As it is now, Water Gap is a mile wide from New Jersey’s Mount Tammany at 1,527 feet to Pennsylvania’s Mount Minsi at 1,463 feet. The Gap is about 1,200 feet deep from the tops of these mountains to the surface of the Delaware which, itself, is, at this point, 290 feet above sea level and fifty five feet deep.

And Wind Gap was and is for wind.

After a while we come to the monastery road – a sharp, sudden left turn on a snowy steep hill, and pass it hearing “there it was” from Rachel. Another quarter mile and we find a safe place to turn around and slowly make the right onto the road, winding up and up, my wife wincing at the drops and occasional small skids, past farms and stables and homes and then, on the left, Tibetan prayer flags. We turn in.

There are two buildings. One looks like a large home, in the back of the property. Perhaps in the back. There may be more land, much more land, behind it but I cannot tell. To the right is a large hall. At least it looks to be a single large open room, with a wrap-around porch atop stairs atop a hill.

But this is all dwarfed by the stupa, high, round and white in the middle of the icy field. It is the first thing we see as we enter the gate and it dominates the scene. We park in front of the hall in the gravel spot large enough for only half dozen cars.

It takes us a few moments to gather our warm things and, in the meantime, Lee notices, out loud, this place appears to be empty. We leave the car and carefully walk to the one hundred foot or so gravel path to the hall steps. In the distance, the door to the distant house opens, closes loudly echoed on the ice and down the stairs, across the field, a short, many-layered lady approaches, calling to us. She introduced herself as Diana Cutler. Later I would find her to be one of the first American students of the center and the one to whom administrative duties were passed when the monks, when the monastery, moved to New Brunswick and the Center, called Labsum Shedrub Ling – simply, The Learning Center, was gifted to the Dalai Lama.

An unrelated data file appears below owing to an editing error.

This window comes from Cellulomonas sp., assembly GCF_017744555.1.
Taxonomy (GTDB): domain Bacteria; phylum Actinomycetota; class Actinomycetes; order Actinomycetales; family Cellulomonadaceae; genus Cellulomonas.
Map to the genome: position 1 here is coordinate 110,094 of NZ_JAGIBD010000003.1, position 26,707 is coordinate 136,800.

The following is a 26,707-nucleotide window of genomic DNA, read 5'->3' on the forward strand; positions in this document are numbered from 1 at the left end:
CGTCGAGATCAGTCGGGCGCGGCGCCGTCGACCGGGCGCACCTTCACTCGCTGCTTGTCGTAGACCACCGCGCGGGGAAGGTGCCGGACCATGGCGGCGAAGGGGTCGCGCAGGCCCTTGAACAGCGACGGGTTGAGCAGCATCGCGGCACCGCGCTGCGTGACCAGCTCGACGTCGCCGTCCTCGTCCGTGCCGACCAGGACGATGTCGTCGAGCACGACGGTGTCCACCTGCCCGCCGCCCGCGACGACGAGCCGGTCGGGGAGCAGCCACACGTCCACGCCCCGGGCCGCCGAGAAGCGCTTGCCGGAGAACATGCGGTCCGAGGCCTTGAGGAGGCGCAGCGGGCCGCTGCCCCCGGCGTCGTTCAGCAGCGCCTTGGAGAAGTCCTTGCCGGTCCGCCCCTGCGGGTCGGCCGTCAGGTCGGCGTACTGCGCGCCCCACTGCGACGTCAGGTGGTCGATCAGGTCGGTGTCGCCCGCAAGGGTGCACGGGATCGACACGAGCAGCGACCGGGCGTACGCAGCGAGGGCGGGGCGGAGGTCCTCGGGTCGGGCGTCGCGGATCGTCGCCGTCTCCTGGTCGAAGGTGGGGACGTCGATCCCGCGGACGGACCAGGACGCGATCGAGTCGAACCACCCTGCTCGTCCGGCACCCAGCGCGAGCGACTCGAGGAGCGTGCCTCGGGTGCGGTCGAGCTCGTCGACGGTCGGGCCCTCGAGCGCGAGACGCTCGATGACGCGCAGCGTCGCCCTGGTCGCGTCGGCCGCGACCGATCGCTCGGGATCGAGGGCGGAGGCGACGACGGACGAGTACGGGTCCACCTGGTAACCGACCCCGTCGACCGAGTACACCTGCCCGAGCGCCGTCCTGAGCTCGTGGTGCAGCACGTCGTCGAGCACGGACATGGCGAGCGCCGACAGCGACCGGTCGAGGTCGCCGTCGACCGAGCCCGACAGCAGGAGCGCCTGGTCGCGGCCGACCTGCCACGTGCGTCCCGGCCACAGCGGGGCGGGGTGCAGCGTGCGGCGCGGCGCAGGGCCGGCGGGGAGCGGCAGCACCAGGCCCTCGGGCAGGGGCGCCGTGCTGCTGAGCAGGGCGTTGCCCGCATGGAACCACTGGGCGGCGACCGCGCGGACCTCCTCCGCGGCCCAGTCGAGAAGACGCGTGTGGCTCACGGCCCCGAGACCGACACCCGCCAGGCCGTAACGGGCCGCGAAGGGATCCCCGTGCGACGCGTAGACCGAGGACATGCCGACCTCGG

In thick sweater and coat, jeans and hiking boots, Diana has crampons under her soles. “We don’t get visitors here in the winter.” She can’t say that anymore. She worries about us falling on the icy gravel and asks us to walk on the side where it meets with the dead grass. There are no monks here, she tells us. And she is headed into town to see her acupuncturist. But she has a little time and we can see the study hall and learning center. We walk carefully where she instructs us and hold the railing up the wooden stairs. The double colonial doors are not locked and she bids us leave our shoes outside and we enter.

Fifty by thirty feet, I am guessing. Doors to the left and the right. Meditation cushions stacked against the wall through which we just passed. In front of us, a large alter spans the center half of the wall we are facing. Next to it, on the left and the right, from altar to wall, are bookcases. It is cold in here. There is no heat. There is no provision for heat.

The altar has flowers, statues, candles, pictures, iconography, tankas, incense stacked in tall cans, all in a profusion of color and texture and the closer we get the more interesting, the more fascinating, the more diverse and complex it becomes. There are tiny household statues of stone and pewter. Small necklaces and strands of malas sent to spend time on the altar. Coins cover much of the surfaces that, from further away, seem empty. Much of the color and texture comes from cans of food, boxes of cookies, toiletries. Much of the altar is composed of mundane household items and, along with the statues and candles, it all fits, it is all beautiful and serene and holy. The canned peas are holy. The toilet paper is holy. The toothpaste is holy. The cookies are holy cookies. The razors holy razors. Sacred are the Ritz crackers. Sacred is the cheese. Holy is the mundane. We back up again and it all blends and all is holy.